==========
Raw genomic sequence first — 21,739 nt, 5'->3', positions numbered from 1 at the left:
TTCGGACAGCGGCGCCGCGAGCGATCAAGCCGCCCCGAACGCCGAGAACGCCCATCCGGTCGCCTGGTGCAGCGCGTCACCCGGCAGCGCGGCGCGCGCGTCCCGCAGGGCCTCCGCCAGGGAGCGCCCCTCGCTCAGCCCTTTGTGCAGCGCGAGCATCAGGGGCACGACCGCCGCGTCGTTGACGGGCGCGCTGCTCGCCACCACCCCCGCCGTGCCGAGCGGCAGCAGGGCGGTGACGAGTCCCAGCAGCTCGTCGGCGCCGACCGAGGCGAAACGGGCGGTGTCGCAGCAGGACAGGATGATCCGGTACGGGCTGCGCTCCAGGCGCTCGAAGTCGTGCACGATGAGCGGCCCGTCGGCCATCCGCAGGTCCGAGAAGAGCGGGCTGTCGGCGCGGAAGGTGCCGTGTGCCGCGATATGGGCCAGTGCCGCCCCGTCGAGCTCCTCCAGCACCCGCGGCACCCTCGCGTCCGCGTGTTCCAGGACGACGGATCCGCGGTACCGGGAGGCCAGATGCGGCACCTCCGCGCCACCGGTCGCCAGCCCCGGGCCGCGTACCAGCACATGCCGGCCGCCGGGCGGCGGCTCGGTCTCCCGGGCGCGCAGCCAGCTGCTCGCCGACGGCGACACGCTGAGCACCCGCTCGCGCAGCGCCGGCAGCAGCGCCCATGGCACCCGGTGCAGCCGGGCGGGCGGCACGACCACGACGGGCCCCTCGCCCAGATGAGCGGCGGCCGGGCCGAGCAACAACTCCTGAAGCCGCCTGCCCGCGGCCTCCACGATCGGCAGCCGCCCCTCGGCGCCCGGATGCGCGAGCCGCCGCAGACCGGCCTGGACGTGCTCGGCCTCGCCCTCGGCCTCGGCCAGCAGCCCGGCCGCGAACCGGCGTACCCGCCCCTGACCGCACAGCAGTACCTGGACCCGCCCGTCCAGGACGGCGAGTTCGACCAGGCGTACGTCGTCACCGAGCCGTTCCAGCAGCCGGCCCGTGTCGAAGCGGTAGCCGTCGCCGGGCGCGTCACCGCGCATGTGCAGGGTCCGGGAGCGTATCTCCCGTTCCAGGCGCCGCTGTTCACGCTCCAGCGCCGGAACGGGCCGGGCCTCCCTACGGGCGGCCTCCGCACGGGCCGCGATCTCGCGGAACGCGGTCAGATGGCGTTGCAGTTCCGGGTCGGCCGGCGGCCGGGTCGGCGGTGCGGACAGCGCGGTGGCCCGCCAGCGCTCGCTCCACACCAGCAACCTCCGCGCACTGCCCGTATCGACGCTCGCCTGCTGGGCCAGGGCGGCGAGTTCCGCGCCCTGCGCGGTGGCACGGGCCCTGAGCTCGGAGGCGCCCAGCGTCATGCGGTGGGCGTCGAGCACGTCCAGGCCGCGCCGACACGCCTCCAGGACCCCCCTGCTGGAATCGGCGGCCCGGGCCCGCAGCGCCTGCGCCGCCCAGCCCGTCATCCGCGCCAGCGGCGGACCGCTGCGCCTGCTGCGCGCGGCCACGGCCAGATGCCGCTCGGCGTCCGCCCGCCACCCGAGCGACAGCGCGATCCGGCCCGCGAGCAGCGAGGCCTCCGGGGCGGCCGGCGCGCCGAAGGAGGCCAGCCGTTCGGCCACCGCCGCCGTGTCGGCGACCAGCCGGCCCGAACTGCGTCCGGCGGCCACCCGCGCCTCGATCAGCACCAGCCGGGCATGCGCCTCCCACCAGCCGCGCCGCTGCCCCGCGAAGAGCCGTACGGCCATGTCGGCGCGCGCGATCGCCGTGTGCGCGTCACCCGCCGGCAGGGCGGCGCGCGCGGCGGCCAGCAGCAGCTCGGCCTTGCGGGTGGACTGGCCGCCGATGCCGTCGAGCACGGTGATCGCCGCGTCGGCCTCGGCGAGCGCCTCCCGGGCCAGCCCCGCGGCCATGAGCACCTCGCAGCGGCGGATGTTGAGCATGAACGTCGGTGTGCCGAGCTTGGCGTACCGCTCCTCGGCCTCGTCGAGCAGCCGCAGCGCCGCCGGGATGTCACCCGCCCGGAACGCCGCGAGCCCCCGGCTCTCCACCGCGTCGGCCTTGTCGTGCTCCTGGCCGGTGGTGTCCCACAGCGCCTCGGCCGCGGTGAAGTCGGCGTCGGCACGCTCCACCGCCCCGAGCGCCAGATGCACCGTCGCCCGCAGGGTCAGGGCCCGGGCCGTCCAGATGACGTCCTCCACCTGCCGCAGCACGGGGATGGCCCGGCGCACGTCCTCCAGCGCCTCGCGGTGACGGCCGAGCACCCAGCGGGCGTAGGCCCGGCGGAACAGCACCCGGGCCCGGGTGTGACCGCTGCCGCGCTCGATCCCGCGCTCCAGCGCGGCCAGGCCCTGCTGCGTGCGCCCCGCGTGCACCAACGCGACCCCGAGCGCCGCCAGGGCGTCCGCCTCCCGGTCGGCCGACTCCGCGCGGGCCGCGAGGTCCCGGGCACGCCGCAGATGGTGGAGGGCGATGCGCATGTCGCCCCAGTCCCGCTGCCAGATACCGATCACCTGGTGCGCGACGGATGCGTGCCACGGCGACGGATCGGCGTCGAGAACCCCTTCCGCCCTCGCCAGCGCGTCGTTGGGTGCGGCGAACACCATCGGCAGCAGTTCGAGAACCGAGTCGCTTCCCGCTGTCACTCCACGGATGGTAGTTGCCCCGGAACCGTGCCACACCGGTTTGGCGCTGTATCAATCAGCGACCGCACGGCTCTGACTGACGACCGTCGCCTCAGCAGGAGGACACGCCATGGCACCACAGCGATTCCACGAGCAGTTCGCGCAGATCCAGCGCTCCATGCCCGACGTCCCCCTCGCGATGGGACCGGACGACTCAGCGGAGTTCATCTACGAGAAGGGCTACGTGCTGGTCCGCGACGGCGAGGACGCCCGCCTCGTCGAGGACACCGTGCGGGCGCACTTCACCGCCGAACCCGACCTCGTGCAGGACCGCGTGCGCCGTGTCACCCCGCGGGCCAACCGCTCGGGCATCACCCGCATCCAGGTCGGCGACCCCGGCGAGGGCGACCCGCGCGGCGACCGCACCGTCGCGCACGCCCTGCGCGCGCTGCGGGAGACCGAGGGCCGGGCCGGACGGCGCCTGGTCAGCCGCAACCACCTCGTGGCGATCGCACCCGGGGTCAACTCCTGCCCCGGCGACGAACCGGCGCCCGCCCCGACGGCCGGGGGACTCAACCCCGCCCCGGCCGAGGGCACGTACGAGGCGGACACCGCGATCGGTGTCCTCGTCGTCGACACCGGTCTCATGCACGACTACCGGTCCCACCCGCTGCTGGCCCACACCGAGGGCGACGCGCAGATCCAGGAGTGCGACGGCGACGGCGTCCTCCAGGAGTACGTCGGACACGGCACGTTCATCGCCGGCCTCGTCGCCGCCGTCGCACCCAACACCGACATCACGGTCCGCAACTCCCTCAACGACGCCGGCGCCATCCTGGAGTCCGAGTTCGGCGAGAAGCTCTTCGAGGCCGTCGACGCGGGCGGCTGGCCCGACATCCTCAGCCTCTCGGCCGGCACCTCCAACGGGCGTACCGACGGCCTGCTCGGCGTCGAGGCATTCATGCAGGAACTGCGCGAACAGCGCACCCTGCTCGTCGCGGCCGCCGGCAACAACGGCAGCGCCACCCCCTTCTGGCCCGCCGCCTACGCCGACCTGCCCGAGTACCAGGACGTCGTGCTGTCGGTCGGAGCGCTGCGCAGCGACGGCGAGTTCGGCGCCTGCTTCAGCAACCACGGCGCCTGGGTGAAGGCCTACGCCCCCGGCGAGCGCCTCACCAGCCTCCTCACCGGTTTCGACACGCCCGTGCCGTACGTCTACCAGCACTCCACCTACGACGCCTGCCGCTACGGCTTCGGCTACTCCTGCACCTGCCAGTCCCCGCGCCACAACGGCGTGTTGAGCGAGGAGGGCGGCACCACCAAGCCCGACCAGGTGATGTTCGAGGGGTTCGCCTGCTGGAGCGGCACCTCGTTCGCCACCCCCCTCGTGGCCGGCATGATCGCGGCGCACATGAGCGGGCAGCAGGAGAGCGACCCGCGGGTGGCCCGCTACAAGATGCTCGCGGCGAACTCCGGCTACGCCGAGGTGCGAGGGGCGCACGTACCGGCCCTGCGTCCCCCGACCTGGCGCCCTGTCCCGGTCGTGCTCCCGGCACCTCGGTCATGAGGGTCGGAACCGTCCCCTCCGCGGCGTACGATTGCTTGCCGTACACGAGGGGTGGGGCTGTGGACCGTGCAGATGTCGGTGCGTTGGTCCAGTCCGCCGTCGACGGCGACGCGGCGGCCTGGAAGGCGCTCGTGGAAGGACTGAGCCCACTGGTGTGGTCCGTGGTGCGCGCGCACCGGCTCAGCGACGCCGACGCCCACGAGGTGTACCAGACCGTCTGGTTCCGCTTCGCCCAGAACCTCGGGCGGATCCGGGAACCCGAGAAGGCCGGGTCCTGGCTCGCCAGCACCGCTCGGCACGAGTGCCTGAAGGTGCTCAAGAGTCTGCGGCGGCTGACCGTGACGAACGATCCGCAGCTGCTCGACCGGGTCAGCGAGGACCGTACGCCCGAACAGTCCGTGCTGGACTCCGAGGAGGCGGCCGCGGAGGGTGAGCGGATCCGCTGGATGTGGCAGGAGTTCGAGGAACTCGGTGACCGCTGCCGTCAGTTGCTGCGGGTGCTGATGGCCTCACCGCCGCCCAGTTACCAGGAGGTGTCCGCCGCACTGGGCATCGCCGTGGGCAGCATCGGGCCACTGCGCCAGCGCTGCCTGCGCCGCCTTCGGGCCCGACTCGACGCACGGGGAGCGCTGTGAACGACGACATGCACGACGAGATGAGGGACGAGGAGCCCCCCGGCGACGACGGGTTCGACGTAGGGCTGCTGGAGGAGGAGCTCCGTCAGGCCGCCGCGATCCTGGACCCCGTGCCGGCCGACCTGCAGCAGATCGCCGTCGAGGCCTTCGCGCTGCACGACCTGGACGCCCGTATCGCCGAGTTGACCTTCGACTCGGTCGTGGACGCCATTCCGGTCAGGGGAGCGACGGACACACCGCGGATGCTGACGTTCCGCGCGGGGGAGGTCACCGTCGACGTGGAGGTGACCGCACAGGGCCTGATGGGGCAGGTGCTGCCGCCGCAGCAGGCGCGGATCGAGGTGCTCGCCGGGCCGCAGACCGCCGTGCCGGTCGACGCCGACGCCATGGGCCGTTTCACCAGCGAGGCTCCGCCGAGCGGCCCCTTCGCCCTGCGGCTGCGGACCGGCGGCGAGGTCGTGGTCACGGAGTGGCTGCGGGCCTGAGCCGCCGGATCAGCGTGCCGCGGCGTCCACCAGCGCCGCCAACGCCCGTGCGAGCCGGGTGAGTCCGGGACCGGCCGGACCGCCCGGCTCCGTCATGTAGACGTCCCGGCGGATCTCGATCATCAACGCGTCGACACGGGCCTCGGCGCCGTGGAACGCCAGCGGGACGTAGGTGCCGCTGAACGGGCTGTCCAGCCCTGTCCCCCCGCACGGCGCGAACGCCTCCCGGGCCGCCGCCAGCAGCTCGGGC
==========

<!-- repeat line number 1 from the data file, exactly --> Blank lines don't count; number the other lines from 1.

Raw genomic sequence first — 21,739 nt, 5'->3', positions numbered from 1 at the left: